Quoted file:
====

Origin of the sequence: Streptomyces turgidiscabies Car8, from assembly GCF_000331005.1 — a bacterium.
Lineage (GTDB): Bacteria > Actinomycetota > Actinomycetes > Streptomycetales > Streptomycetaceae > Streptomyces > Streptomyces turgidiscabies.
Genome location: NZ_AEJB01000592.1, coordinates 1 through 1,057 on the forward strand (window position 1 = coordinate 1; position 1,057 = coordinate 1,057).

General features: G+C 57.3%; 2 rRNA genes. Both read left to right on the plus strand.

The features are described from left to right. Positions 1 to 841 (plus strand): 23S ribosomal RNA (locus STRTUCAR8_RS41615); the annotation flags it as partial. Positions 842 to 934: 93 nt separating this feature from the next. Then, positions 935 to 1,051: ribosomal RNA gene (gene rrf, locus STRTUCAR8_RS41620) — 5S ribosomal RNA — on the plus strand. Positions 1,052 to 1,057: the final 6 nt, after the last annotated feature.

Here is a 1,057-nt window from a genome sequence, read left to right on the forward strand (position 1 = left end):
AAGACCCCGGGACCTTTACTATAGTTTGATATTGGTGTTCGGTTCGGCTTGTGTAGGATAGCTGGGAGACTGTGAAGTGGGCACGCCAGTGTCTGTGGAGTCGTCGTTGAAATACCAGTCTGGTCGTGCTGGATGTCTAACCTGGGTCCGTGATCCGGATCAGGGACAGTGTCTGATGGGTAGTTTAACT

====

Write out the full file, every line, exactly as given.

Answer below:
Origin of the sequence: Streptomyces turgidiscabies Car8, from assembly GCF_000331005.1 — a bacterium.
Lineage (GTDB): Bacteria > Actinomycetota > Actinomycetes > Streptomycetales > Streptomycetaceae > Streptomyces > Streptomyces turgidiscabies.
Genome location: NZ_AEJB01000592.1, coordinates 1 through 1,057 on the forward strand (window position 1 = coordinate 1; position 1,057 = coordinate 1,057).

General features: G+C 57.3%; 2 rRNA genes. Both read left to right on the plus strand.

The features are described from left to right. Positions 1 to 841 (plus strand): 23S ribosomal RNA (locus STRTUCAR8_RS41615); the annotation flags it as partial. Positions 842 to 934: 93 nt separating this feature from the next. Then, positions 935 to 1,051: ribosomal RNA gene (gene rrf, locus STRTUCAR8_RS41620) — 5S ribosomal RNA — on the plus strand. Positions 1,052 to 1,057: the final 6 nt, after the last annotated feature.

Here is a 1,057-nt window from a genome sequence, read left to right on the forward strand (position 1 = left end):
AAGACCCCGGGACCTTTACTATAGTTTGATATTGGTGTTCGGTTCGGCTTGTGTAGGATAGCTGGGAGACTGTGAAGTGGGCACGCCAGTGTCTGTGGAGTCGTCGTTGAAATACCAGTCTGGTCGTGCTGGATGTCTAACCTGGGTCCGTGATCCGGATCAGGGACAGTGTCTGATGGGTAGTTTAACT